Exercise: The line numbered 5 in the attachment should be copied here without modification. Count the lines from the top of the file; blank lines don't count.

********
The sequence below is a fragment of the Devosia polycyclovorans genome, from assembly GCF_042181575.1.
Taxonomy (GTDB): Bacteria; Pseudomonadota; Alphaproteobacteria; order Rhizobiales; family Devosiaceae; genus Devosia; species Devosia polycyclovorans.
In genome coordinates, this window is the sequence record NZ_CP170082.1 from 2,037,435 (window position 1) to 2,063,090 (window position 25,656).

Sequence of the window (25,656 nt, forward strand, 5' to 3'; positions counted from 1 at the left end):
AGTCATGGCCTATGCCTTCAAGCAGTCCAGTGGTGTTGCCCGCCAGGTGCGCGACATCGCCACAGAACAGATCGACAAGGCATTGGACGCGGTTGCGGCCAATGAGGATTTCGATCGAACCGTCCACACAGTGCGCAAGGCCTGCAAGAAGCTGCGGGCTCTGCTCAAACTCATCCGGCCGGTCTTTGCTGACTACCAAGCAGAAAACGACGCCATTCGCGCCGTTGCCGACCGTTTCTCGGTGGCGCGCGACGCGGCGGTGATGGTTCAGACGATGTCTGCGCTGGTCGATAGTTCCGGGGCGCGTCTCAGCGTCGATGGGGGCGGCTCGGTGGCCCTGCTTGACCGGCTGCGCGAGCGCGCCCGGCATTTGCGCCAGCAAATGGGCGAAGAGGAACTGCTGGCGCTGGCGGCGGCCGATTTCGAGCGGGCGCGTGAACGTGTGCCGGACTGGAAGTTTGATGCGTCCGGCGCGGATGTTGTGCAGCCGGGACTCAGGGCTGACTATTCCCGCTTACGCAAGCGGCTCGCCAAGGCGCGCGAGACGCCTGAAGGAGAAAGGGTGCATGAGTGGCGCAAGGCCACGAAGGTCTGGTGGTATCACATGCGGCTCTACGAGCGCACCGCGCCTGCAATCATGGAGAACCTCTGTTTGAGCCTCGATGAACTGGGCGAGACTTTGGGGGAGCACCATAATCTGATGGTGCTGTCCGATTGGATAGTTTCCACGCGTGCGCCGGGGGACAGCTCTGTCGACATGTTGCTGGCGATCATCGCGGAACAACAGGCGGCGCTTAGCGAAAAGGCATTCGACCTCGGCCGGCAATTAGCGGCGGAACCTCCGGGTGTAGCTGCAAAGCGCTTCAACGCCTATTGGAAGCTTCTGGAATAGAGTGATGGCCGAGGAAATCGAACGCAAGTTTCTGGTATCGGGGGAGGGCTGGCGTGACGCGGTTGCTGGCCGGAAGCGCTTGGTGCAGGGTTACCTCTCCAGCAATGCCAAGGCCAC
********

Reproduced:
AGTCATGGCCTATGCCTTCAAGCAGTCCAGTGGTGTTGCCCGCCAGGTGCGCGACATCGCCACAGAACAGATCGACAAGGCATTGGACGCGGTTGCGGCCAATGAGGATTTCGATCGAACCGTCCACACAGTGCGCAAGGCCTGCAAGAAGCTGCGGGCTCTGCTCAAACTCATCCGGCCGGTCTTTGCTGACTACCAAGCAGAAAACGACGCCATTCGCGCCGTTGCCGACCGTTTCTCGGTGGCGCGCGACGCGGCGGTGATGGTTCAGACGATGTCTGCGCTGGTCGATAGTTCCGGGGCGCGTCTCAGCGTCGATGGGGGCGGCTCGGTGGCCCTGCTTGACCGGCTGCGCGAGCGCGCCCGGCATTTGCGCCAGCAAATGGGCGAAGAGGAACTGCTGGCGCTGGCGGCGGCCGATTTCGAGCGGGCGCGTGAACGTGTGCCGGACTGGAAGTTTGATGCGTCCGGCGCGGATGTTGTGCAGCCGGGACTCAGGGCTGACTATTCCCGCTTACGCAAGCGGCTCGCCAAGGCGCGCGAGACGCCTGAAGGAGAAAGGGTGCATGAGTGGCGCAAGGCCACGAAGGTCTGGTGGTATCACATGCGGCTCTACGAGCGCACCGCGCCTGCAATCATGGAGAACCTCTGTTTGAGCCTCGATGAACTGGGCGAGACTTTGGGGGAGCACCATAATCTGATGGTGCTGTCCGATTGGATAGTTTCCACGCGTGCGCCGGGGGACAGCTCTGTCGACATGTTGCTGGCGATCATCGCGGAACAACAGGCGGCGCTTAGCGAAAAGGCATTCGACCTCGGCCGGCAATTAGCGGCGGAACCTCCGGGTGTAGCTGCAAAGCGCTTCAACGCCTATTGGAAGCTTCTGGAATAGAGTGATGGCCGAGGAAATCGAACGCAAGTTTCTGGTATCGGGGGAGGGCTGGCGTGACGCGGTTGCTGGCCGGAAGCGCTTGGTGCAGGGTTACCTCTCCAGCAATGCCAAGGCCAC